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With sudden adoration and blank awe?
And turn it by degrees to the soul's essence,
Second Brother. How charming is divine philosophy!
But musical as is Apollo's lute,
And a perpetual feast of nectar'd sweets,
Where no crude surfeit reigns.
OH! 'tis excellent
To have a giant's strength; but it is tyrannous
To use it like a giant.
There is not, in my opinion, a consideration more effectual to extinguish inordinate desires in the soul of man, than the notions of Plato and his followers upon that subject. They tell us that every passion which has been contracted by the soul during her residence in the body, remains with her in a separate state, and that the soul in the body and out of the body differs no more than the man does from himself when he is in his house or in open air.
happiness, learns to rely with confidence on its own exertions, and gains with greater certainty the power of being happy.
THAT all who are happy are equally happy, is not true. A peasant and a philosopher may be equally satisfied, but not equally happy. Happiness consists in the multiplicity of agreeable consciousness. A peasant has not capacity for having equal happiness with a philosopher. This question was very happily illustrated by the Rev. Mr. Robert Brown, at Utrecht: "A small drinking-glass and a large one," said he, "may be equally full, but a large one holds more than the small."
THE haunts of happiness are varied and rather unaccountable, but I have more often* seen her among little children, and home firesides, and in country houses, than any where else,-at least I think so.
How distant oft the thing we dote on most,
YOUNG. Night Thoughts.
THE FALLACY OF RELYING UPON GENERAL OPINION.
HE that rests upon established consent, as the judgment approved by time, trusts to a very fallacious and weak foundation for we have but an imperfect knowledge of the discoveries in arts and sciences made public in different ages and countries. * Nor is consent, or the continuance thereof, a thing of any great account: for however governments may vary, there is but one state of the sciences: and that will for ever be democratic or popular. But the doctrines of greatest vogue among the people, are either the contentious and quarrelsome, or the showy and empty; that is, such as may either entrap the assent or lull the mind to rest: whence of course the greatest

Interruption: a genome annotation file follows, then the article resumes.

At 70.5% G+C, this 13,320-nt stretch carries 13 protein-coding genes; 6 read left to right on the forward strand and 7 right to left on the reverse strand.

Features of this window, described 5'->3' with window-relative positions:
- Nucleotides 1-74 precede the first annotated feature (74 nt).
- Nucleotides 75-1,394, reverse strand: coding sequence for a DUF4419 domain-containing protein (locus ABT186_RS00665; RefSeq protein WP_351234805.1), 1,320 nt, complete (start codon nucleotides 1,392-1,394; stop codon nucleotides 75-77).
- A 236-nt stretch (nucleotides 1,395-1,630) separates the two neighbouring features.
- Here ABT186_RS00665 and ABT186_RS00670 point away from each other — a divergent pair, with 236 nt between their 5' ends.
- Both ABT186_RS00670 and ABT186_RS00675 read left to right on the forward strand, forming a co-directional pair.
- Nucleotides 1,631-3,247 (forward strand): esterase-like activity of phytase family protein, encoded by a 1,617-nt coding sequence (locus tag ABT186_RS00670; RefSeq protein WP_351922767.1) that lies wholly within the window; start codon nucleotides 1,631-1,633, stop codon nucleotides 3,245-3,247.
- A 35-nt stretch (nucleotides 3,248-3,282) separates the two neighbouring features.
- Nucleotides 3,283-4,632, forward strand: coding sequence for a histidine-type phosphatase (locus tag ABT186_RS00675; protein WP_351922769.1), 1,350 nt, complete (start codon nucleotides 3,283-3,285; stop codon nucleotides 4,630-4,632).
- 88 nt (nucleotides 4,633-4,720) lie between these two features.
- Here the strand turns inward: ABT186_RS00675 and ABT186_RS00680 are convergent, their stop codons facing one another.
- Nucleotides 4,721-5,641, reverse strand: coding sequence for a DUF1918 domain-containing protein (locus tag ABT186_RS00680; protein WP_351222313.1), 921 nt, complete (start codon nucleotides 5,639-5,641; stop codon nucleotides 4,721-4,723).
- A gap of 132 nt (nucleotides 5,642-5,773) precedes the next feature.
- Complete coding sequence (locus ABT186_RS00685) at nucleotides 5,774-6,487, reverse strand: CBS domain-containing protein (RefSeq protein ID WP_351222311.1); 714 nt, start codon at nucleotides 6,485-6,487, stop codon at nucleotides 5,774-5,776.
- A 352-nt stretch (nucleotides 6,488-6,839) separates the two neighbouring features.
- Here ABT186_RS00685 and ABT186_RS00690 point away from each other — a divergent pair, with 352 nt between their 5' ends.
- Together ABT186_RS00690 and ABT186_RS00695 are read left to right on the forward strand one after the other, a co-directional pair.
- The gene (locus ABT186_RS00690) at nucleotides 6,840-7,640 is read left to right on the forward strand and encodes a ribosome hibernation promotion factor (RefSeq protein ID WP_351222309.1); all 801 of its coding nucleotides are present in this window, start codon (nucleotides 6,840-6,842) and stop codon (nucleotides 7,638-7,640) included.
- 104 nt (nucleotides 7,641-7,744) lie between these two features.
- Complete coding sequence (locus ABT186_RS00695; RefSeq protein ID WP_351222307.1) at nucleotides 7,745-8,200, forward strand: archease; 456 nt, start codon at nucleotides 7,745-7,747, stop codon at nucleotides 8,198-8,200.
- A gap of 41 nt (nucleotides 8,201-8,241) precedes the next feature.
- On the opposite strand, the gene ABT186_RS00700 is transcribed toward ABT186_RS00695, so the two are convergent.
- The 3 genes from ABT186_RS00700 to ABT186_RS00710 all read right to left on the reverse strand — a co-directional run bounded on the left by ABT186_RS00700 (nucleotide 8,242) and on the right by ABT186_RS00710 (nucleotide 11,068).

If solid happiness we prize,
Within our breast this jewel lies,
And they are fools who roam :
The world has nothing to bestow;
From our own selves our joys must flow,
And that dear hut, our home.
COTTON. The Fireside.
geniuses in all ages have suffered violence, whilst, out of regard to their own character, they submitted to the judgment of the times and the populace. And thus, when any more sublime speculations happened to appear, they were commonly tossed and extinguished by the breath of popular opinion. Whence time, like a river, has brought down to us what is light and tumid, but sunk what was ponderous and solid.
And the night shall be fill'd with music,
And as silently steal away.
CARE, mad to see a man sae happy,
E'en drown'd himsel' amang the nappy ;*
Cares have commonly very little jurisdiction over the time that is spent
in eating and drinking.
As bees flee hame wi' lades o' treasure,
BURNS. Tam O'Shanter.
HE that hath seen a great oak dry and dead,
All that which Egypt whilom did devise,
Or Corinth skill'd in curious works to grave;
Was wont this ancient city to adorn,
And heaven itself with her wide wonders fill;
SPENSER. The Ruines of Rome.
ARCHES on arches! as it were that Rome,
As 't were its natural torches, for divine
Should be the light which streams here to illume
Of an Italian night, where the deep skies assume
Hues which have words, and speak to ye of heaven,
For which the palace of the present hour
Must yield its pomp, and wait till ages are its dower.
But when the rising moon begins to climb
Its topmost arch, and gently pauses there;
When the stars twinkle through the loops of time,
When the light shines serene but does not glare,
Heroes have trod this spot-'tis on their dust ye tread. Childe Harold, Canto IV.
WESTWARD, much nearer by south-west, behold!
Where on the Ægean shore a city stands,
Built nobly, pure the air, and light the soil;
City or suburban, studious walks and shades.
Plato's retirement, where the Attic bird
Trills her thick-warbled notes the summer long;
Of bees' industrious murmur oft invites
To studious musing; there Ilissus rolls
His whispering stream: within the walls then view The school of ancient sages; his who bred